Fabricio Lima is a passionate Brazilian designer/director from São Paulo. During his twelve years of experience, he has worked with great studios and production companies around the world, also devoting some of his time to personal projects and design experiences. Despite not having any design educational background, Lima has been part of several projects with clients such as Sony Computer Entertainment Europe, Warner Bros Records and Heineken International among others.  Currently Lima resides in São Paulo, working and collaborating remotely with other artists and studios from around the globe.

Interaction mentor Luc Schurgers

Setting up the multidisciplinary creative studio Minivegas in 2005, Luc’s expertise lies in creating brand new interactive experiences and, with design partner Dan Lewis, he has a track record in boundary-pushing innovation in film and cross-platform design projects. Luc’s work blends comedic, quirky sensibilities with dramatic visual style, and has proved a successful combination, enjoying wins at the Cannes Lions, the CADs and the D&AD for the Minvegas company. His portfolio includes interactive pieces for Art Rotterdam and The National History Museum, alongside brand work including a recent project for Heineken.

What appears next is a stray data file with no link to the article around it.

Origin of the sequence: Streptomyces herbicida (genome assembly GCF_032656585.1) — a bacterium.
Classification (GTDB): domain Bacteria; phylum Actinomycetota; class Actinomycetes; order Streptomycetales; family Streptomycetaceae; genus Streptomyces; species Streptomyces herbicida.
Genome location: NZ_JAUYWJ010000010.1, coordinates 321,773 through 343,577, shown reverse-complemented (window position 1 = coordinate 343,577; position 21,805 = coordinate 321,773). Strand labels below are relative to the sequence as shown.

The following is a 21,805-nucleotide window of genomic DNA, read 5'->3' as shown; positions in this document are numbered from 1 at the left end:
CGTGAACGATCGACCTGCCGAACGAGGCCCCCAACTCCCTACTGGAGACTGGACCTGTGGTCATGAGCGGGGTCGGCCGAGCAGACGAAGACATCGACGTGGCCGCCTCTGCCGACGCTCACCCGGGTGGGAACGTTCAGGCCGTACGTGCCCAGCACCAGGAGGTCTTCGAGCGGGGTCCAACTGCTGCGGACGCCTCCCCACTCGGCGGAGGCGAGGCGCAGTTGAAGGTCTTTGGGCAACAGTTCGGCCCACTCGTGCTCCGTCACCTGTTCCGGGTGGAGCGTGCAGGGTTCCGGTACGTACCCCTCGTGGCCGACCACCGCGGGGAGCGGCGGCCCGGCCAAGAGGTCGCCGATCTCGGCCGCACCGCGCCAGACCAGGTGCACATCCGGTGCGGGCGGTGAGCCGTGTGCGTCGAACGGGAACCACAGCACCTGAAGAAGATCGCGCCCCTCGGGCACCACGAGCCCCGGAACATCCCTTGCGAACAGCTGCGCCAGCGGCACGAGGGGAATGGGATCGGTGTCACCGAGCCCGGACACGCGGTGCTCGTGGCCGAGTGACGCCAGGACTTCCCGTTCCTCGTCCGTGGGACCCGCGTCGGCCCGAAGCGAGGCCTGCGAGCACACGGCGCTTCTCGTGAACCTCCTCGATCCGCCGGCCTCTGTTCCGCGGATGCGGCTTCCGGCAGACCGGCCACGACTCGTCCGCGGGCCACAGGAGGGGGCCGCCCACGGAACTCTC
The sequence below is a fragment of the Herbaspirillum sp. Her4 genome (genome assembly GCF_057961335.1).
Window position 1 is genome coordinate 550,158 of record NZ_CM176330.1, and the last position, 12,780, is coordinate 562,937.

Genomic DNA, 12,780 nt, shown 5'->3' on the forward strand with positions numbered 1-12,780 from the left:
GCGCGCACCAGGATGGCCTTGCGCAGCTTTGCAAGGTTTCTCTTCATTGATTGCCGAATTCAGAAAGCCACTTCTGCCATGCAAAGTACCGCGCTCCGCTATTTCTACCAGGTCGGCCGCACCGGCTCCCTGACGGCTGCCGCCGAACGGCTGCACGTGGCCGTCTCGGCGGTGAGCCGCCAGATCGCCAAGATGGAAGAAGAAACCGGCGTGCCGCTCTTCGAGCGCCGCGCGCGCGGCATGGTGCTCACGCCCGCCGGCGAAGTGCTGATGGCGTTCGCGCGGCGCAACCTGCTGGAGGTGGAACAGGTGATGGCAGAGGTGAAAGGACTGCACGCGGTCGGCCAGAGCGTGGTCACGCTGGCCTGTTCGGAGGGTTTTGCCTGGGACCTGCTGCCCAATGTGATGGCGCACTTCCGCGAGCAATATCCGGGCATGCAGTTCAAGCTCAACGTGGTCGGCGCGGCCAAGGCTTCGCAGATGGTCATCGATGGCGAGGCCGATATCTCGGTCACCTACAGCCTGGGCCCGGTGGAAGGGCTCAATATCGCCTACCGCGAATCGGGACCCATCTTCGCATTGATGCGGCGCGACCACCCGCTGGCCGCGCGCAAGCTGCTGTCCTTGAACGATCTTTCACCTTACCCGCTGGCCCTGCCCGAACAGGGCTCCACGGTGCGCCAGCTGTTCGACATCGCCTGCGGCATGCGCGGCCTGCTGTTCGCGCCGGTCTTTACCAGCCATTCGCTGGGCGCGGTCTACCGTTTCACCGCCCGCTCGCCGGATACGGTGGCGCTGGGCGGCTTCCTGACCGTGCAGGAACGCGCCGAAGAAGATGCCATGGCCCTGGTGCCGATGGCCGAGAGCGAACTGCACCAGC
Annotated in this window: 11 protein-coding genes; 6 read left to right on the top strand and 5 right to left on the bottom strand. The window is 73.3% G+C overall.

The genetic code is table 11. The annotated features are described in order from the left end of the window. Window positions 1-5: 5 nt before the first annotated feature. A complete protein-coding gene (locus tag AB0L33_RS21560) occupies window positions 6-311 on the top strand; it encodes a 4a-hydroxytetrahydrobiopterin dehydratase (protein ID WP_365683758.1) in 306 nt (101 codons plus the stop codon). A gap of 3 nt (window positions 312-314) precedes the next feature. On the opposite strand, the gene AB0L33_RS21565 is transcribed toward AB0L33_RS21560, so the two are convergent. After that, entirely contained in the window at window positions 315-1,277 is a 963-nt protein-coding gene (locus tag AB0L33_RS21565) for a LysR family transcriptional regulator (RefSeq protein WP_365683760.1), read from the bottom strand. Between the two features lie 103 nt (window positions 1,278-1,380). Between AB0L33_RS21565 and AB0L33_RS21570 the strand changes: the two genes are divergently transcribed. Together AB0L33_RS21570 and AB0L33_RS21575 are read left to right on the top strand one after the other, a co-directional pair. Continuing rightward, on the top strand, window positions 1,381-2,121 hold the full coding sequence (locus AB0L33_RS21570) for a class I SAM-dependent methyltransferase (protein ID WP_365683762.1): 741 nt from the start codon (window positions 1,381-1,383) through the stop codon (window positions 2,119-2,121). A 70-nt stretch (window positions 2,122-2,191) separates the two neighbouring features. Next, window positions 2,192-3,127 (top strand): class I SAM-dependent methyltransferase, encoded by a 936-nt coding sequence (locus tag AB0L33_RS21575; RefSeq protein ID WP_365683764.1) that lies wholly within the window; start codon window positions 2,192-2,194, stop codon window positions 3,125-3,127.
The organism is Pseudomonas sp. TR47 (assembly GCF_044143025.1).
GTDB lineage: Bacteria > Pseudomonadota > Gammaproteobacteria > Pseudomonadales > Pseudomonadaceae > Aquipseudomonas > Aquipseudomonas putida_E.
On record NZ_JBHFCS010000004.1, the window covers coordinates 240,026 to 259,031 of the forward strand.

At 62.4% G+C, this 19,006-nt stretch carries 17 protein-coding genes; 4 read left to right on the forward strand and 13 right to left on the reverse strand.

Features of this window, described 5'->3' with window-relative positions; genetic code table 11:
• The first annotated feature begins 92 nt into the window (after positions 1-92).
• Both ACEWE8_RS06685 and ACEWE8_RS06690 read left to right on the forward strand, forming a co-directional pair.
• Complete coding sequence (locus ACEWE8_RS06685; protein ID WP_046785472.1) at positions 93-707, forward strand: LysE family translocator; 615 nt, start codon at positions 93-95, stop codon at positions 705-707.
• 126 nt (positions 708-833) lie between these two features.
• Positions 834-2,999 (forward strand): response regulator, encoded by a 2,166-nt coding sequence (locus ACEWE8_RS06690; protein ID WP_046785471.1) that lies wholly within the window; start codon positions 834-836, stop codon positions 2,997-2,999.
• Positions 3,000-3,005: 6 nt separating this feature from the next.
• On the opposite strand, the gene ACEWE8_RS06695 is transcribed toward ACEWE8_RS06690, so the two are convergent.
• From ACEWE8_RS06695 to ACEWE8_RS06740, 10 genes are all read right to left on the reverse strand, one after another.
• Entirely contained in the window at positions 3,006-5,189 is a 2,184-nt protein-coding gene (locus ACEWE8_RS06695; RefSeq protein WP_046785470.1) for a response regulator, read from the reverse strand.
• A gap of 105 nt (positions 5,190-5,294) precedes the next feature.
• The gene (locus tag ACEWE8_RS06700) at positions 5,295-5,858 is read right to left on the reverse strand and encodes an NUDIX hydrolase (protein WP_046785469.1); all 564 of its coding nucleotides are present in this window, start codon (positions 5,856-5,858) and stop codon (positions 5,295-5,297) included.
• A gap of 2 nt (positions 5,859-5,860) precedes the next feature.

Wallpaper*: What’s the best club you have been to?
Luc Schurgers: Fabric in London is my favourite club.  It has an awesome space, impressive sound system and great programming.

W: What is the most important element of the nightclub experience?
LS: Music and atmosphere.  These two things are what get people going.  Personally, I am not much of a dancer myself so I like it when there are things to look at in a club space.

Wallpaper* Newsletter

Wallpaper* is supported by its audience. When you purchase through links on our site, we may earn an affiliate commission. Learn more.

© Future Publishing Limited Quay House, The Ambury, Bath BA1 1UA. All rights reserved. England and Wales company registration number 2008885.